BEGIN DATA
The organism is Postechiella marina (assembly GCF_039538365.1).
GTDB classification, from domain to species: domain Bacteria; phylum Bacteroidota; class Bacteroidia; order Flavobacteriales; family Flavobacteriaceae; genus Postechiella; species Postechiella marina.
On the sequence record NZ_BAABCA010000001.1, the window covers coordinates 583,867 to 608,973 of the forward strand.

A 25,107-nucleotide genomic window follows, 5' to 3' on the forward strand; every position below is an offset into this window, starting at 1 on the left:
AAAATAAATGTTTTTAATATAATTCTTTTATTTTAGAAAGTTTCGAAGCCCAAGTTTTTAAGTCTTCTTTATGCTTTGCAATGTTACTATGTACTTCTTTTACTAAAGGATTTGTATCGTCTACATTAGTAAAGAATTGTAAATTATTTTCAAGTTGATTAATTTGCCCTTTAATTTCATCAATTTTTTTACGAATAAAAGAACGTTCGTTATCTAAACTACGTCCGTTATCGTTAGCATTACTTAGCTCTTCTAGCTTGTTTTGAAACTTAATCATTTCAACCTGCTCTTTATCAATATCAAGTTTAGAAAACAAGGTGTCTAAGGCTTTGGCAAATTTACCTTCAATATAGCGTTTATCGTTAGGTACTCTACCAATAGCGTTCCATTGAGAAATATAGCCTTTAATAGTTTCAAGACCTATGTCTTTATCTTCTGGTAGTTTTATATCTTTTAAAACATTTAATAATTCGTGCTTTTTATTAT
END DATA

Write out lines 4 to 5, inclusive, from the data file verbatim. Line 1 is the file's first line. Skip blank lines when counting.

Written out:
A 25,107-nucleotide genomic window follows, 5' to 3' on the forward strand; every position below is an offset into this window, starting at 1 on the left:
AAAATAAATGTTTTTAATATAATTCTTTTATTTTAGAAAGTTTCGAAGCCCAAGTTTTTAAGTCTTCTTTATGCTTTGCAATGTTACTATGTACTTCTTTTACTAAAGGATTTGTATCGTCTACATTAGTAAAGAATTGTAAATTATTTTCAAGTTGATTAATTTGCCCTTTAATTTCATCAATTTTTTTACGAATAAAAGAACGTTCGTTATCTAAACTACGTCCGTTATCGTTAGCATTACTTAGCTCTTCTAGCTTGTTTTGAAACTTAATCATTTCAACCTGCTCTTTATCAATATCAAGTTTAGAAAACAAGGTGTCTAAGGCTTTGGCAAATTTACCTTCAATATAGCGTTTATCGTTAGGTACTCTACCAATAGCGTTCCATTGAGAAATATAGCCTTTAATAGTTTCAAGACCTATGTCTTTATCTTCTGGTAGTTTTATATCTTTTAAAACATTTAATAATTCGTGCTTTTTATTAT